Operative Technique

      Operation was performed through a median resternotomy using moderate hypothermic (28 °C) cardiopulmonary bypass. In case 1, central cannulation, in case 2, peripheral cannulation, was performed. In both cases, the extra-anatomic bypass was cannulated in order to achieve optimal perfusion of the lower body part. At the target temperature, the ascending aorta and the extra-anatomical bypass graft was clamped (once with clamp, once with balloon) (Figure 2, C). A 100-mL single shot of Cardioplexol (Swiss Cardio Technologies) cardioplegic solution followed by antegrade blood cardioplegia into the coronary ostia was administered. The aneurysm was excised and the aorta replaced using a 26-mm Dacron tube graft in the first case and a 32-mm tubular graft in the second case, respectively. The extra-anatomic bypass was reinserted end-to-side directly (case 1, Figure 1, B and C; and Figure 2, D) or following extension to avoid tension into the ascending graft using 4-0 PROLENE. Postoperative course was uneventful, and both patients were discharged at day 8 and 11 after surgery. Follow-up computed tomography angiography demonstrated regular perfusion through the new graft of the ascending aorta as well as the extra-anatomic bypass (case 1, Figure 1, D). Institutional review board approval was not required, per institute, but informed consent was obtained.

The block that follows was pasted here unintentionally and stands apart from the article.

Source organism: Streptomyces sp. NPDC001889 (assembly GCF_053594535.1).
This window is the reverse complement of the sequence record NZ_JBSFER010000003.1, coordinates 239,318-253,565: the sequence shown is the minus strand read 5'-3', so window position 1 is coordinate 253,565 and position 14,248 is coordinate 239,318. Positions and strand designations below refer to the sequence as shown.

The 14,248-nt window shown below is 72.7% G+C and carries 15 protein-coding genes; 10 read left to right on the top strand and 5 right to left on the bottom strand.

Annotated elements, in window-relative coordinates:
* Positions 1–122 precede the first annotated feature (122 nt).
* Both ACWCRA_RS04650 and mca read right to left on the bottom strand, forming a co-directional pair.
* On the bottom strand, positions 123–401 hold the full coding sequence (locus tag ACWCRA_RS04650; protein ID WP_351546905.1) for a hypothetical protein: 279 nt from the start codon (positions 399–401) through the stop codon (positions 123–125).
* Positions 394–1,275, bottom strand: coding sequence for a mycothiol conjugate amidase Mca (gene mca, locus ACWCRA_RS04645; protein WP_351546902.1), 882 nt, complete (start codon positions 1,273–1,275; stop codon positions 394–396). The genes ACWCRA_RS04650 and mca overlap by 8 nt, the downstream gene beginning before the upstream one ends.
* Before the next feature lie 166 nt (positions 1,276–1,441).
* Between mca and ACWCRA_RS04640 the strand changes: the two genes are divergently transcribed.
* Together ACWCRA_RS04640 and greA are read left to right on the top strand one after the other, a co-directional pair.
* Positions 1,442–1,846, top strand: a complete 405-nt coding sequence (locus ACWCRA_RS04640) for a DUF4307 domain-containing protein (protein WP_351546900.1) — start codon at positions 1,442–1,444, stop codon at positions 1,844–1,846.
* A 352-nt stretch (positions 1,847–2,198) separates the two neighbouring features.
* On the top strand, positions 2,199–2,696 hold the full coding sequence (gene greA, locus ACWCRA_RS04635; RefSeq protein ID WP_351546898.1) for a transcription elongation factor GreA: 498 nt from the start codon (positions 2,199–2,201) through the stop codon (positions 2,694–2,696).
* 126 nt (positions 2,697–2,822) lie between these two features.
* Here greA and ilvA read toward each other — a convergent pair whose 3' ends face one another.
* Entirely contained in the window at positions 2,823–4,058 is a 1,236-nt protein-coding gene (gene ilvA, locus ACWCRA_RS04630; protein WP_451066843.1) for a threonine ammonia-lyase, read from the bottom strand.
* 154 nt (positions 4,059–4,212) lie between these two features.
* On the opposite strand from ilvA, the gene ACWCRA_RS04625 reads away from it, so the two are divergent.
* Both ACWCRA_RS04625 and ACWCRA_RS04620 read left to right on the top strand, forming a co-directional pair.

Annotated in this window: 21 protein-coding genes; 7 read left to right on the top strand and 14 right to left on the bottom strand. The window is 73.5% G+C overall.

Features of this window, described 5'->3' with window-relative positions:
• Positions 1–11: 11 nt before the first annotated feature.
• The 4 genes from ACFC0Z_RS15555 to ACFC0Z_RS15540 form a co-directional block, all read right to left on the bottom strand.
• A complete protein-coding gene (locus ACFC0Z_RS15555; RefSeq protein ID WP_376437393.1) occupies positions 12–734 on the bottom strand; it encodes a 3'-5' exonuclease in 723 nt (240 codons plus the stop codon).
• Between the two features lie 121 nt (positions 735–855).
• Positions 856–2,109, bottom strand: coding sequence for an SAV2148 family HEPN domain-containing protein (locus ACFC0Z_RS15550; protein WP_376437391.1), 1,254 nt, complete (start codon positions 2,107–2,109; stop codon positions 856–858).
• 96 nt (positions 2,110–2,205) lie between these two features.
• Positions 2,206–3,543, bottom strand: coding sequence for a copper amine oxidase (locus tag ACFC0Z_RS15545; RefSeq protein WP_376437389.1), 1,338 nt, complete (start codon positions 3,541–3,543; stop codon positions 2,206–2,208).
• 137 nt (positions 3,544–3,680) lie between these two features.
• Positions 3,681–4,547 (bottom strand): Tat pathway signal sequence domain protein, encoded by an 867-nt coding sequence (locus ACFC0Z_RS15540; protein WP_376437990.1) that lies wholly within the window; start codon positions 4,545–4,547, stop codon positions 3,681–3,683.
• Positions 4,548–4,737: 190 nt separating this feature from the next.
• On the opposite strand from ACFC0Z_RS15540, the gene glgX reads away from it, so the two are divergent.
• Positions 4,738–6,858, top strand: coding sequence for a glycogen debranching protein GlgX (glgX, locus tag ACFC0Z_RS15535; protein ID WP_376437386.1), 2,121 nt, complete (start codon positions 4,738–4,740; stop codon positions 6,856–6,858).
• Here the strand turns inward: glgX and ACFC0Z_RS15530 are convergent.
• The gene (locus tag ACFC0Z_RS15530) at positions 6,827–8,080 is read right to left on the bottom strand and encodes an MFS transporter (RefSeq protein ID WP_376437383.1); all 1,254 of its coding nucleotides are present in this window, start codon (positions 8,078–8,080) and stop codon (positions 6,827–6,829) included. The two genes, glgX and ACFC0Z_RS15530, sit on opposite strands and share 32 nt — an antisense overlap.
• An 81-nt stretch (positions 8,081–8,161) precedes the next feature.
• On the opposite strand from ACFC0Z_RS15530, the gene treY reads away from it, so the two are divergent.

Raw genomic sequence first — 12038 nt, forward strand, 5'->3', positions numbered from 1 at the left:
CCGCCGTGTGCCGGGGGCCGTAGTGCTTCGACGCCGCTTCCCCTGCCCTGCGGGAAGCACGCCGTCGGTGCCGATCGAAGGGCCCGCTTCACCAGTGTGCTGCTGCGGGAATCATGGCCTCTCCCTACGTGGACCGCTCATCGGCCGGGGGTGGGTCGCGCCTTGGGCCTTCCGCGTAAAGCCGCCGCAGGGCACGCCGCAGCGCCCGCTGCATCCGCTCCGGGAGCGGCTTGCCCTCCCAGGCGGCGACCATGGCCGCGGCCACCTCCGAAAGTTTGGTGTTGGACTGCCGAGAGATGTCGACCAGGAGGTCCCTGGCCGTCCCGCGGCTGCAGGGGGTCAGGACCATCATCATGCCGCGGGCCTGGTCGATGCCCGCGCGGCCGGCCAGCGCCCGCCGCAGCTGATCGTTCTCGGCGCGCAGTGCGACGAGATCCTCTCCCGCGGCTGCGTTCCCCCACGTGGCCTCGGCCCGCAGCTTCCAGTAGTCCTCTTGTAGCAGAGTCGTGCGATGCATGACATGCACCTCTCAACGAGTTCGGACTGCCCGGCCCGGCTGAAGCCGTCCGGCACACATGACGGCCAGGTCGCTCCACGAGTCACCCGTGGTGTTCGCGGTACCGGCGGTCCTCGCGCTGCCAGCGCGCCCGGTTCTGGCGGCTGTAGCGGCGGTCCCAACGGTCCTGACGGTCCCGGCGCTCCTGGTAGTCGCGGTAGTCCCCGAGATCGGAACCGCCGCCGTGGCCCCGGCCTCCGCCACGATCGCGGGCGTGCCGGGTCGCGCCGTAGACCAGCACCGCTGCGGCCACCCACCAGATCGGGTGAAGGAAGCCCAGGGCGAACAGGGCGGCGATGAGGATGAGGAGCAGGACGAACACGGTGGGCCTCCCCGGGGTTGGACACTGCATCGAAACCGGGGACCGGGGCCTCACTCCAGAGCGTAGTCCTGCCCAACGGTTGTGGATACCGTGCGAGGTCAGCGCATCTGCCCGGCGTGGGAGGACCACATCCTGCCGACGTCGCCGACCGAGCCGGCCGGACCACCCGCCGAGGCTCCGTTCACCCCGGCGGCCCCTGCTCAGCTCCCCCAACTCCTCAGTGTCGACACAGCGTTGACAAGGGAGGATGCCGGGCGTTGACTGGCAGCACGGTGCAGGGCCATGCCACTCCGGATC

Discussion

      Aortic coarctation is a common congenital cardiovascular defect that may be associated with other congenital defects, including patent ductus arteriosus, bicuspid aortic valve, ventricular septal defect, and mitral valve abnormalities.
      • Tawes R.L.
      • Aberdeen E.
      • Waterston D.J.
      • Carter R.E.B.
      Coarctation of the aorta in infants and children.
      Although the majority of these patients reach adulthood, life expectancy is not as normal as in unaffected peers. Recoarctation leading to hypertension is the most common indication for aortic reintervention.
      • Wong J.S.Y.
      • Lee M.G.Y.
      • Brink J.
      • Konstantinov I.E.
      • Brizard C.P.
      • d'Udekem Y.
      Are more extensive procedures warranted at the time of aortic arch reoperation?.
      Mechanisms of recoarctation include inadequate growth, residual ductal tissue close to the anastomosis as well as narrowing of the anasatomotic site, and shrinkage of enlargement patches. Extra-anatomic bypass between the ascending and descending aorta has been described as useful alternative to in situ multiple repair and allows to avoid re-exploration in a previously operated location. The present cases illustrate a typical complication after extra-anatomic repair of aortic coarctation and emphasizes the importance of cardiovascular follow-up. Multimodality imaging plays an essential role in the diagnosis and optimal operative planning in these complex patients. Redo surgery may be challenging with regard to adhesions, optimal perfusion, as well as brain and myocardial protection.

      Conclusions

      Lifelong follow-up examinations are required in patients who present with complicated/recurrent coarctation to prevent life-threatening aortic complications. Multimodality imaging is essential for diagnosis and proper surgical planning. Intraoperatively, optimal perfusion of the upper and lower body parts is essential, and special attention must be paid to intraoperative neuro- and myocardial protection.